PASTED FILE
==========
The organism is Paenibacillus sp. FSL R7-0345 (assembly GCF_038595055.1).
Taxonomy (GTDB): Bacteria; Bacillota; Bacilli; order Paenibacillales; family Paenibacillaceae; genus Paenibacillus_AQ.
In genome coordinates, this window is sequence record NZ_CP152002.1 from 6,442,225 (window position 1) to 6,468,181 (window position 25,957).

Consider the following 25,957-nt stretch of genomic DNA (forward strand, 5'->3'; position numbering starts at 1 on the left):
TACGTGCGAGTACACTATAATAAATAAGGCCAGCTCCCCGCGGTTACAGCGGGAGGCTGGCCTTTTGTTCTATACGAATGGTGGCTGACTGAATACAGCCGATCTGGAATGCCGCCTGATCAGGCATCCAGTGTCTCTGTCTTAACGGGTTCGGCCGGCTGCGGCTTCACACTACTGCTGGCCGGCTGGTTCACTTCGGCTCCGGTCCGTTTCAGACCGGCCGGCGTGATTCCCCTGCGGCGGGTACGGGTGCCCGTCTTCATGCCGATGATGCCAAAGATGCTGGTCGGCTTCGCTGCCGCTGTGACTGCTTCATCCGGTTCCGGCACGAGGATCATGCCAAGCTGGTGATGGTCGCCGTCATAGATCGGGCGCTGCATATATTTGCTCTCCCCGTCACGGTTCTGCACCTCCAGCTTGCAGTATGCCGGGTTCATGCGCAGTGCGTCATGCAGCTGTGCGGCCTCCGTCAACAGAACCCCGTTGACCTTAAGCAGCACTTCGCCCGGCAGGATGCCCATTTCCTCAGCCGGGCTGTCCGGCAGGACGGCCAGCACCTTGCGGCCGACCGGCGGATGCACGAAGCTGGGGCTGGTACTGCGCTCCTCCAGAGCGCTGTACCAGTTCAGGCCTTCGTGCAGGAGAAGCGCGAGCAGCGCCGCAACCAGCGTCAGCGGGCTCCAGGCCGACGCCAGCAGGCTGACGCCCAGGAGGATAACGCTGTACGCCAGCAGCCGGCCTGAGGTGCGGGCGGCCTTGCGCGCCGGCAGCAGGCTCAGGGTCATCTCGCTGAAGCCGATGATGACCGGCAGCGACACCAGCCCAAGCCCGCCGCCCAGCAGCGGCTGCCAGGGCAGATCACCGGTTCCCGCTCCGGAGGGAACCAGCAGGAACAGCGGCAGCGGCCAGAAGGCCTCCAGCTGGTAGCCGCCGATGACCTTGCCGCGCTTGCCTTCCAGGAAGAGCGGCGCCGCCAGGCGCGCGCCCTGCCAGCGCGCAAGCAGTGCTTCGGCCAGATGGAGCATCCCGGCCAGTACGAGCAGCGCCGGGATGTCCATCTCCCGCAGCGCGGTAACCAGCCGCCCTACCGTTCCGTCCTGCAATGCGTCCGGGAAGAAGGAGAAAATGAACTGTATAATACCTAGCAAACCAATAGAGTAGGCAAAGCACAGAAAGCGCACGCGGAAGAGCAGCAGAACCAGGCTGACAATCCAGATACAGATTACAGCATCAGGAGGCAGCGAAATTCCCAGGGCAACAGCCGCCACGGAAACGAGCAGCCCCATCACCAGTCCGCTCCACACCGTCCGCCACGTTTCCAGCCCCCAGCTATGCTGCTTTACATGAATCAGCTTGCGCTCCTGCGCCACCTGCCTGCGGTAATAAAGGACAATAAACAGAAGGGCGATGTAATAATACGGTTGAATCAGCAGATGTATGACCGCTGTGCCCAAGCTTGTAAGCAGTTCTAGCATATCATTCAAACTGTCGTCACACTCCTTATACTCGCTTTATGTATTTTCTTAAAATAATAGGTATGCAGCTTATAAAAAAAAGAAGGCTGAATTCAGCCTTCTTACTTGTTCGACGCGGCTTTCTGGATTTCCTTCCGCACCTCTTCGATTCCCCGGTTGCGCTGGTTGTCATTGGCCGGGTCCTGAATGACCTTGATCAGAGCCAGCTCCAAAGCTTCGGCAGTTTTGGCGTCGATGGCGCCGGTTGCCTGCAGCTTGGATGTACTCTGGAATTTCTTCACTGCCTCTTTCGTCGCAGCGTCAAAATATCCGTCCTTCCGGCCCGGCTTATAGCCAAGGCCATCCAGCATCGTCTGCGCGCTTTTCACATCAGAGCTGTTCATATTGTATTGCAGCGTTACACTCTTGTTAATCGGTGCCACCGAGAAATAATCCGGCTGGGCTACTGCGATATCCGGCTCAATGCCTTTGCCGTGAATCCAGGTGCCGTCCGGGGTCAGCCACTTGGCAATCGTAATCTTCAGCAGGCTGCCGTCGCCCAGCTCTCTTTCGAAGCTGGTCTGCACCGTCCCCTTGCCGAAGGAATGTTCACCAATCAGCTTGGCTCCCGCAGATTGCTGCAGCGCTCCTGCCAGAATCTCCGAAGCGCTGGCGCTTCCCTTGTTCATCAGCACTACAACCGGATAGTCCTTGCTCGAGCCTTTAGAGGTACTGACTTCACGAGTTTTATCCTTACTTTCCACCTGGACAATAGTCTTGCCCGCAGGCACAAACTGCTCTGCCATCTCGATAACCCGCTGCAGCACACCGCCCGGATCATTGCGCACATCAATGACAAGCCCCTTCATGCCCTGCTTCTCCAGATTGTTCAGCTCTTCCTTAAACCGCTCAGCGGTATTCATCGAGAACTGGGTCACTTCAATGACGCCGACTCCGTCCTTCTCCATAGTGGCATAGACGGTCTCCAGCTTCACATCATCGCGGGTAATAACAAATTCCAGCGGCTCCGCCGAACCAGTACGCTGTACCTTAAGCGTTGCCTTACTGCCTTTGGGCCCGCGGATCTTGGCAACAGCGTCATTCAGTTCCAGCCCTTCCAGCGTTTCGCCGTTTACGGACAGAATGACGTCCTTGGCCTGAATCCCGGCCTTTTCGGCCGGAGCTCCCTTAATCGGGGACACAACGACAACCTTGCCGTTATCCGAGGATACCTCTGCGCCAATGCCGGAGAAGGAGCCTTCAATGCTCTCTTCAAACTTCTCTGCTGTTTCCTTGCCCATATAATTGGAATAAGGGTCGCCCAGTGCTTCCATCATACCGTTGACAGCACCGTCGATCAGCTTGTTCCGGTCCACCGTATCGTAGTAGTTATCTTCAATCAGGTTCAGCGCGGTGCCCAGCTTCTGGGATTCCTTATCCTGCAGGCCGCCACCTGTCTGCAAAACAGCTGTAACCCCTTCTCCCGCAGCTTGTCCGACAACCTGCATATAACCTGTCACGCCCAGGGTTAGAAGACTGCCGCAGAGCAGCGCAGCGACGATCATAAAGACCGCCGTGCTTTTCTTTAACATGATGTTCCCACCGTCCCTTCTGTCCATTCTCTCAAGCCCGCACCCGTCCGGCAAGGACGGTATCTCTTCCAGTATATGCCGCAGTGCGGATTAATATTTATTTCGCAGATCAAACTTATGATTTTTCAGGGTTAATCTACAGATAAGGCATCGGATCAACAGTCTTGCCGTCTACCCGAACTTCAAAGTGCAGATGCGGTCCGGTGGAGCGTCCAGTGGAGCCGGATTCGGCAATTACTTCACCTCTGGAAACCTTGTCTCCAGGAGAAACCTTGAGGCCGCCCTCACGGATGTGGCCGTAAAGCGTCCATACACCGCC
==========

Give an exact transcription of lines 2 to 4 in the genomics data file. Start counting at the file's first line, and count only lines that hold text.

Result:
Taxonomy (GTDB): Bacteria; Bacillota; Bacilli; order Paenibacillales; family Paenibacillaceae; genus Paenibacillus_AQ.
In genome coordinates, this window is sequence record NZ_CP152002.1 from 6,442,225 (window position 1) to 6,468,181 (window position 25,957).

Consider the following 25,957-nt stretch of genomic DNA (forward strand, 5'->3'; position numbering starts at 1 on the left):